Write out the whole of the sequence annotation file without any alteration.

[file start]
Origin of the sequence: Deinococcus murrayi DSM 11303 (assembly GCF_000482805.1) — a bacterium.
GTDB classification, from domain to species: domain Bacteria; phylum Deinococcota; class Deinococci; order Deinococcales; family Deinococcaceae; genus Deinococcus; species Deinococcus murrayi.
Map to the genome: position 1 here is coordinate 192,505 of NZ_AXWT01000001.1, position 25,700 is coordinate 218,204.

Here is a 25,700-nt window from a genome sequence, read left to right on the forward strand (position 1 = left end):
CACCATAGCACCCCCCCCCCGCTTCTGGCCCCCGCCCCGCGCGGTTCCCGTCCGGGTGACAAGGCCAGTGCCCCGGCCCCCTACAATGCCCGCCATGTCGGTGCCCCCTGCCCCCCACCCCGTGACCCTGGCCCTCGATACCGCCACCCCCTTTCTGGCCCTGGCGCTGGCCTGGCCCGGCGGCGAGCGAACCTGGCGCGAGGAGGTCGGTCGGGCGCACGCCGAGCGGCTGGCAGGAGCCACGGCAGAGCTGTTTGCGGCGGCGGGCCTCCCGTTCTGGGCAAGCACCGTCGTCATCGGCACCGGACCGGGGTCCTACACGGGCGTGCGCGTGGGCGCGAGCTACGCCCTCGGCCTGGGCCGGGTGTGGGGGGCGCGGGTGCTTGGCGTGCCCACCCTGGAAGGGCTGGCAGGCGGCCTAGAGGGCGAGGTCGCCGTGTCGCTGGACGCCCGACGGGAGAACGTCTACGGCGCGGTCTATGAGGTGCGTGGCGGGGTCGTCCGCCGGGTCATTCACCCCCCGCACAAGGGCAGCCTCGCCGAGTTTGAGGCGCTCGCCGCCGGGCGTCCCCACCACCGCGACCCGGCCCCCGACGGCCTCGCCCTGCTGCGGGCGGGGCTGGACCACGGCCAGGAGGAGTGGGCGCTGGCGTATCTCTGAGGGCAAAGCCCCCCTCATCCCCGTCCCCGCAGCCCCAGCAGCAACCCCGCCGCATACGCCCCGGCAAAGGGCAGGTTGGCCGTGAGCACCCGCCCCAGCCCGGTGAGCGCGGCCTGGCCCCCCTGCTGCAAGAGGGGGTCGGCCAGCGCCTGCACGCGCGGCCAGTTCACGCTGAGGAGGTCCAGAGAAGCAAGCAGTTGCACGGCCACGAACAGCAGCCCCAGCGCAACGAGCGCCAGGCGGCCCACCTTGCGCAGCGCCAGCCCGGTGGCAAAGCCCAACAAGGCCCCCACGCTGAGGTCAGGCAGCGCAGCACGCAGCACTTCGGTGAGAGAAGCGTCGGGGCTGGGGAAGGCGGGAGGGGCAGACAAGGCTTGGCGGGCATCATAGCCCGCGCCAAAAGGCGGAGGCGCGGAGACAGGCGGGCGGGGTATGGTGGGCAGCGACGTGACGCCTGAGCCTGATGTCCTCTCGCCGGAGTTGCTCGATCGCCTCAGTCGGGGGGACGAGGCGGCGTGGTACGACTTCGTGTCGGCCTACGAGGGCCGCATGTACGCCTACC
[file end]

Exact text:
Origin of the sequence: Deinococcus murrayi DSM 11303 (assembly GCF_000482805.1) — a bacterium.
GTDB classification, from domain to species: domain Bacteria; phylum Deinococcota; class Deinococci; order Deinococcales; family Deinococcaceae; genus Deinococcus; species Deinococcus murrayi.
Map to the genome: position 1 here is coordinate 192,505 of NZ_AXWT01000001.1, position 25,700 is coordinate 218,204.

Here is a 25,700-nt window from a genome sequence, read left to right on the forward strand (position 1 = left end):
CACCATAGCACCCCCCCCCCGCTTCTGGCCCCCGCCCCGCGCGGTTCCCGTCCGGGTGACAAGGCCAGTGCCCCGGCCCCCTACAATGCCCGCCATGTCGGTGCCCCCTGCCCCCCACCCCGTGACCCTGGCCCTCGATACCGCCACCCCCTTTCTGGCCCTGGCGCTGGCCTGGCCCGGCGGCGAGCGAACCTGGCGCGAGGAGGTCGGTCGGGCGCACGCCGAGCGGCTGGCAGGAGCCACGGCAGAGCTGTTTGCGGCGGCGGGCCTCCCGTTCTGGGCAAGCACCGTCGTCATCGGCACCGGACCGGGGTCCTACACGGGCGTGCGCGTGGGCGCGAGCTACGCCCTCGGCCTGGGCCGGGTGTGGGGGGCGCGGGTGCTTGGCGTGCCCACCCTGGAAGGGCTGGCAGGCGGCCTAGAGGGCGAGGTCGCCGTGTCGCTGGACGCCCGACGGGAGAACGTCTACGGCGCGGTCTATGAGGTGCGTGGCGGGGTCGTCCGCCGGGTCATTCACCCCCCGCACAAGGGCAGCCTCGCCGAGTTTGAGGCGCTCGCCGCCGGGCGTCCCCACCACCGCGACCCGGCCCCCGACGGCCTCGCCCTGCTGCGGGCGGGGCTGGACCACGGCCAGGAGGAGTGGGCGCTGGCGTATCTCTGAGGGCAAAGCCCCCCTCATCCCCGTCCCCGCAGCCCCAGCAGCAACCCCGCCGCATACGCCCCGGCAAAGGGCAGGTTGGCCGTGAGCACCCGCCCCAGCCCGGTGAGCGCGGCCTGGCCCCCCTGCTGCAAGAGGGGGTCGGCCAGCGCCTGCACGCGCGGCCAGTTCACGCTGAGGAGGTCCAGAGAAGCAAGCAGTTGCACGGCCACGAACAGCAGCCCCAGCGCAACGAGCGCCAGGCGGCCCACCTTGCGCAGCGCCAGCCCGGTGGCAAAGCCCAACAAGGCCCCCACGCTGAGGTCAGGCAGCGCAGCACGCAGCACTTCGGTGAGAGAAGCGTCGGGGCTGGGGAAGGCGGGAGGGGCAGACAAGGCTTGGCGGGCATCATAGCCCGCGCCAAAAGGCGGAGGCGCGGAGACAGGCGGGCGGGGTATGGTGGGCAGCGACGTGACGCCTGAGCCTGATGTCCTCTCGCCGGAGTTGCTCGATCGCCTCAGTCGGGGGGACGAGGCGGCGTGGTACGACTTCGTGTCGGCCTACGAGGGCCGCATGTACGCCTACC